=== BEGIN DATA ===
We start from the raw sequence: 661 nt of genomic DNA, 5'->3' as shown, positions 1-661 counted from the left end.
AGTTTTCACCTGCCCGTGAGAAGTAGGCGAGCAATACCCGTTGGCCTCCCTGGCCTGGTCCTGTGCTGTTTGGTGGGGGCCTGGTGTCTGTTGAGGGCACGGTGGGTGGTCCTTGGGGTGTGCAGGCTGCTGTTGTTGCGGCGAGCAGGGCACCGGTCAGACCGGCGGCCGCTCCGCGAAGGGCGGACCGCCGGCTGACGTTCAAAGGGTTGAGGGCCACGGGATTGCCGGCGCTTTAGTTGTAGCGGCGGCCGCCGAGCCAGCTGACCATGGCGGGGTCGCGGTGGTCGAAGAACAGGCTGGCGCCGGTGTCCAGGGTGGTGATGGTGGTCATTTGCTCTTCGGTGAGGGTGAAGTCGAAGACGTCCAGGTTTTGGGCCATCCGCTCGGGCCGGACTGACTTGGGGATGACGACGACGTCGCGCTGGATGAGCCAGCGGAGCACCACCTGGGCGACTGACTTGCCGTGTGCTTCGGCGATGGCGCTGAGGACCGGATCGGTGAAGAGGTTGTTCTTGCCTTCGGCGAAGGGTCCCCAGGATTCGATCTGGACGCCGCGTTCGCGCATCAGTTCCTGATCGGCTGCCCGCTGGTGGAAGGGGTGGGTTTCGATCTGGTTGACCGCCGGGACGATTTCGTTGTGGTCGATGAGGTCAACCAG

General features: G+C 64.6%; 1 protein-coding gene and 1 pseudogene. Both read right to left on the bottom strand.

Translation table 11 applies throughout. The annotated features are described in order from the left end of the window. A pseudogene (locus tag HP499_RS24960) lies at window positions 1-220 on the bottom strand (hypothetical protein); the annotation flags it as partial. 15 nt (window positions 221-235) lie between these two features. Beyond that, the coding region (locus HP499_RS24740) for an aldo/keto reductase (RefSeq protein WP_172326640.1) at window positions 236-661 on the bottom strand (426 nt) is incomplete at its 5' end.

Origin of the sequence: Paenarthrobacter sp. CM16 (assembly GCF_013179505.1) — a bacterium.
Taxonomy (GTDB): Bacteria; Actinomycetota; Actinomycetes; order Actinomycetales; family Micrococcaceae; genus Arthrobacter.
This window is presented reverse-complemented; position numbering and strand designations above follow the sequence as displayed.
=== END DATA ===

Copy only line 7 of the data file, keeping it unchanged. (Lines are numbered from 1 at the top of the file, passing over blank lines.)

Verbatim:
This window is presented reverse-complemented; position numbering and strand designations above follow the sequence as displayed.